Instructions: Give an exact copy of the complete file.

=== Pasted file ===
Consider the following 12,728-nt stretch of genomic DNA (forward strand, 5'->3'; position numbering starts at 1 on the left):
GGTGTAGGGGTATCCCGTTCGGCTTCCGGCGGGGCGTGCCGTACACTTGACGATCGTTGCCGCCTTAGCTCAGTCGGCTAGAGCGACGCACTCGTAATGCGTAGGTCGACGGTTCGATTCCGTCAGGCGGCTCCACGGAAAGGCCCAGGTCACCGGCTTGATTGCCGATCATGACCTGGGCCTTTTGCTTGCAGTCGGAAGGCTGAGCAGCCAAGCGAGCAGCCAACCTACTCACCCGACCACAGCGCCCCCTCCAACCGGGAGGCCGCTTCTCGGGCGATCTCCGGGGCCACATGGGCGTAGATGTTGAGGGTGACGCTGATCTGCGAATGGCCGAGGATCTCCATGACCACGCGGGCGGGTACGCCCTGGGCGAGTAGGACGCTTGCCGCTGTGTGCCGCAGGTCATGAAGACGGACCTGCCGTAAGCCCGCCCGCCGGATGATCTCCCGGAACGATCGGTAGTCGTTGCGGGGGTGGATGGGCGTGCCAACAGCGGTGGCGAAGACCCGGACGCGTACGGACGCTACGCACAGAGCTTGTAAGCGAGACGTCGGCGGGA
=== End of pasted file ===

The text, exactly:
Consider the following 12,728-nt stretch of genomic DNA (forward strand, 5'->3'; position numbering starts at 1 on the left):
GGTGTAGGGGTATCCCGTTCGGCTTCCGGCGGGGCGTGCCGTACACTTGACGATCGTTGCCGCCTTAGCTCAGTCGGCTAGAGCGACGCACTCGTAATGCGTAGGTCGACGGTTCGATTCCGTCAGGCGGCTCCACGGAAAGGCCCAGGTCACCGGCTTGATTGCCGATCATGACCTGGGCCTTTTGCTTGCAGTCGGAAGGCTGAGCAGCCAAGCGAGCAGCCAACCTACTCACCCGACCACAGCGCCCCCTCCAACCGGGAGGCCGCTTCTCGGGCGATCTCCGGGGCCACATGGGCGTAGATGTTGAGGGTGACGCTGATCTGCGAATGGCCGAGGATCTCCATGACCACGCGGGCGGGTACGCCCTGGGCGAGTAGGACGCTTGCCGCTGTGTGCCGCAGGTCATGAAGACGGACCTGCCGTAAGCCCGCCCGCCGGATGATCTCCCGGAACGATCGGTAGTCGTTGCGGGGGTGGATGGGCGTGCCAACAGCGGTGGCGAAGACCCGGACGCGTACGGACGCTACGCACAGAGCTTGTAAGCGAGACGTCGGCGGGA